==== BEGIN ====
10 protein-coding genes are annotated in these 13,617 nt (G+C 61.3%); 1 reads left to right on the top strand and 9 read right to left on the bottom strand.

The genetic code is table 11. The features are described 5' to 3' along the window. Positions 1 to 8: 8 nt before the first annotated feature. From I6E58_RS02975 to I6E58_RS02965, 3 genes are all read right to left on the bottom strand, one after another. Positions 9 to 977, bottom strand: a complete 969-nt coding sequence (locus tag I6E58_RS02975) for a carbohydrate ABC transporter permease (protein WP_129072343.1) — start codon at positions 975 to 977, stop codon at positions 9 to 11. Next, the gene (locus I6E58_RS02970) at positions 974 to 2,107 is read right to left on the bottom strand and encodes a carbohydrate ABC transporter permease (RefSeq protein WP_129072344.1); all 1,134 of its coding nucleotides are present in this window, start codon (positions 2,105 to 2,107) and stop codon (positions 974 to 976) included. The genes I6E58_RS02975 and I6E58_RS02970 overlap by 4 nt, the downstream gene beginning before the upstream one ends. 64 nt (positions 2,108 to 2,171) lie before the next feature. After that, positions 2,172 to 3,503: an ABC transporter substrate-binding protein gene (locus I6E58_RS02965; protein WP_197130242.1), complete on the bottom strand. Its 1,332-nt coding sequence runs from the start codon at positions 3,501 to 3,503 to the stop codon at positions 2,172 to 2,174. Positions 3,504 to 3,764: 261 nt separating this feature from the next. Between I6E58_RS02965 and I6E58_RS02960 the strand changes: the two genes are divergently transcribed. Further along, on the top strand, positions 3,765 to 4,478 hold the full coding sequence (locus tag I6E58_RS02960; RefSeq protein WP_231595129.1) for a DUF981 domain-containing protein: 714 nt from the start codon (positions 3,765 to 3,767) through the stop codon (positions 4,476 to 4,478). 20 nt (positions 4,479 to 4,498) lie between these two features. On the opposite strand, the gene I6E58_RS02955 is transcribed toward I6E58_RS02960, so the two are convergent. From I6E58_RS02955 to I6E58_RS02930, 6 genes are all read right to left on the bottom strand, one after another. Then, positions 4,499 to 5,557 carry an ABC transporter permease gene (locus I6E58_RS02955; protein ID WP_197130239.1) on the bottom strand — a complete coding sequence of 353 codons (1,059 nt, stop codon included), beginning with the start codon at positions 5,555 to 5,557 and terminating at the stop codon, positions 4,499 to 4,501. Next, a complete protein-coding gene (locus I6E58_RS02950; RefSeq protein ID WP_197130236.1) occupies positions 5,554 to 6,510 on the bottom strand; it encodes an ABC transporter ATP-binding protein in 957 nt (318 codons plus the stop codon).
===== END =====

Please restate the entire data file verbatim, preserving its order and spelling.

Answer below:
10 protein-coding genes are annotated in these 13,617 nt (G+C 61.3%); 1 reads left to right on the top strand and 9 read right to left on the bottom strand.

The genetic code is table 11. The features are described 5' to 3' along the window. Positions 1 to 8: 8 nt before the first annotated feature. From I6E58_RS02975 to I6E58_RS02965, 3 genes are all read right to left on the bottom strand, one after another. Positions 9 to 977, bottom strand: a complete 969-nt coding sequence (locus tag I6E58_RS02975) for a carbohydrate ABC transporter permease (protein WP_129072343.1) — start codon at positions 975 to 977, stop codon at positions 9 to 11. Next, the gene (locus I6E58_RS02970) at positions 974 to 2,107 is read right to left on the bottom strand and encodes a carbohydrate ABC transporter permease (RefSeq protein WP_129072344.1); all 1,134 of its coding nucleotides are present in this window, start codon (positions 2,105 to 2,107) and stop codon (positions 974 to 976) included. The genes I6E58_RS02975 and I6E58_RS02970 overlap by 4 nt, the downstream gene beginning before the upstream one ends. 64 nt (positions 2,108 to 2,171) lie before the next feature. After that, positions 2,172 to 3,503: an ABC transporter substrate-binding protein gene (locus I6E58_RS02965; protein WP_197130242.1), complete on the bottom strand. Its 1,332-nt coding sequence runs from the start codon at positions 3,501 to 3,503 to the stop codon at positions 2,172 to 2,174. Positions 3,504 to 3,764: 261 nt separating this feature from the next. Between I6E58_RS02965 and I6E58_RS02960 the strand changes: the two genes are divergently transcribed. Further along, on the top strand, positions 3,765 to 4,478 hold the full coding sequence (locus tag I6E58_RS02960; RefSeq protein WP_231595129.1) for a DUF981 domain-containing protein: 714 nt from the start codon (positions 3,765 to 3,767) through the stop codon (positions 4,476 to 4,478). 20 nt (positions 4,479 to 4,498) lie between these two features. On the opposite strand, the gene I6E58_RS02955 is transcribed toward I6E58_RS02960, so the two are convergent. From I6E58_RS02955 to I6E58_RS02930, 6 genes are all read right to left on the bottom strand, one after another. Then, positions 4,499 to 5,557 carry an ABC transporter permease gene (locus I6E58_RS02955; protein ID WP_197130239.1) on the bottom strand — a complete coding sequence of 353 codons (1,059 nt, stop codon included), beginning with the start codon at positions 5,555 to 5,557 and terminating at the stop codon, positions 4,499 to 4,501. Next, a complete protein-coding gene (locus I6E58_RS02950; RefSeq protein ID WP_197130236.1) occupies positions 5,554 to 6,510 on the bottom strand; it encodes an ABC transporter ATP-binding protein in 957 nt (318 codons plus the stop codon).